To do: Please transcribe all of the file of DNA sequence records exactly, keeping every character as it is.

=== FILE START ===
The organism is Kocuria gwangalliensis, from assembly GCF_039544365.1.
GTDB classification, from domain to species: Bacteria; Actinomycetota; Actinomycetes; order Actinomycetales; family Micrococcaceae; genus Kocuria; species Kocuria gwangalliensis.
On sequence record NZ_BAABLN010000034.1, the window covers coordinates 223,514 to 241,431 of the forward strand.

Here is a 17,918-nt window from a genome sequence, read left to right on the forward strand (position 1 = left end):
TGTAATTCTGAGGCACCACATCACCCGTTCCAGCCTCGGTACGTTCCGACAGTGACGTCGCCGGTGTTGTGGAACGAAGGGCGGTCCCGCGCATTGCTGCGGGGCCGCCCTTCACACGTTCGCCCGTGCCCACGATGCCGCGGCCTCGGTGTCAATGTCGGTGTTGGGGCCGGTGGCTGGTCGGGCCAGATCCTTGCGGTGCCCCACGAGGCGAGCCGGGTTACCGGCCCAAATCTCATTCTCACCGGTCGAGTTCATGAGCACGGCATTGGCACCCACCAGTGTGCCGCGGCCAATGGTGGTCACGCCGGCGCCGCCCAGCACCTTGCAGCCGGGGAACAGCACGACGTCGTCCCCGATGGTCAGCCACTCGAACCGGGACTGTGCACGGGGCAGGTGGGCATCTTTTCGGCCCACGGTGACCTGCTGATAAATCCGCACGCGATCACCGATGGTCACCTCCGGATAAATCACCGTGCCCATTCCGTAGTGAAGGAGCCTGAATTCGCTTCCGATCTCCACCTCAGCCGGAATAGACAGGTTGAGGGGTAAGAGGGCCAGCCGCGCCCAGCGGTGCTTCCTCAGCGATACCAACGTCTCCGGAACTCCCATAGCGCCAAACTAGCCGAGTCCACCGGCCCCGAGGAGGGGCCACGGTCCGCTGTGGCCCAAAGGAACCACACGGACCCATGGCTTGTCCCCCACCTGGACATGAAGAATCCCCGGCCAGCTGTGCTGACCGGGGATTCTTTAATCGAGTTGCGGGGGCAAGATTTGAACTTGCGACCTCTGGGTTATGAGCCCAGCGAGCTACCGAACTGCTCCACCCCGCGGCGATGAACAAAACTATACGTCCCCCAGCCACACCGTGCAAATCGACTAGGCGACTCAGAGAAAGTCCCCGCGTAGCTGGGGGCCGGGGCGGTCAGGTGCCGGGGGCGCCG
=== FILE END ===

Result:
The organism is Kocuria gwangalliensis, from assembly GCF_039544365.1.
GTDB classification, from domain to species: Bacteria; Actinomycetota; Actinomycetes; order Actinomycetales; family Micrococcaceae; genus Kocuria; species Kocuria gwangalliensis.
On sequence record NZ_BAABLN010000034.1, the window covers coordinates 223,514 to 241,431 of the forward strand.

Here is a 17,918-nt window from a genome sequence, read left to right on the forward strand (position 1 = left end):
TGTAATTCTGAGGCACCACATCACCCGTTCCAGCCTCGGTACGTTCCGACAGTGACGTCGCCGGTGTTGTGGAACGAAGGGCGGTCCCGCGCATTGCTGCGGGGCCGCCCTTCACACGTTCGCCCGTGCCCACGATGCCGCGGCCTCGGTGTCAATGTCGGTGTTGGGGCCGGTGGCTGGTCGGGCCAGATCCTTGCGGTGCCCCACGAGGCGAGCCGGGTTACCGGCCCAAATCTCATTCTCACCGGTCGAGTTCATGAGCACGGCATTGGCACCCACCAGTGTGCCGCGGCCAATGGTGGTCACGCCGGCGCCGCCCAGCACCTTGCAGCCGGGGAACAGCACGACGTCGTCCCCGATGGTCAGCCACTCGAACCGGGACTGTGCACGGGGCAGGTGGGCATCTTTTCGGCCCACGGTGACCTGCTGATAAATCCGCACGCGATCACCGATGGTCACCTCCGGATAAATCACCGTGCCCATTCCGTAGTGAAGGAGCCTGAATTCGCTTCCGATCTCCACCTCAGCCGGAATAGACAGGTTGAGGGGTAAGAGGGCCAGCCGCGCCCAGCGGTGCTTCCTCAGCGATACCAACGTCTCCGGAACTCCCATAGCGCCAAACTAGCCGAGTCCACCGGCCCCGAGGAGGGGCCACGGTCCGCTGTGGCCCAAAGGAACCACACGGACCCATGGCTTGTCCCCCACCTGGACATGAAGAATCCCCGGCCAGCTGTGCTGACCGGGGATTCTTTAATCGAGTTGCGGGGGCAAGATTTGAACTTGCGACCTCTGGGTTATGAGCCCAGCGAGCTACCGAACTGCTCCACCCCGCGGCGATGAACAAAACTATACGTCCCCCAGCCACACCGTGCAAATCGACTAGGCGACTCAGAGAAAGTCCCCGCGTAGCTGGGGGCCGGGGCGGTCAGGTGCCGGGGGCGCCG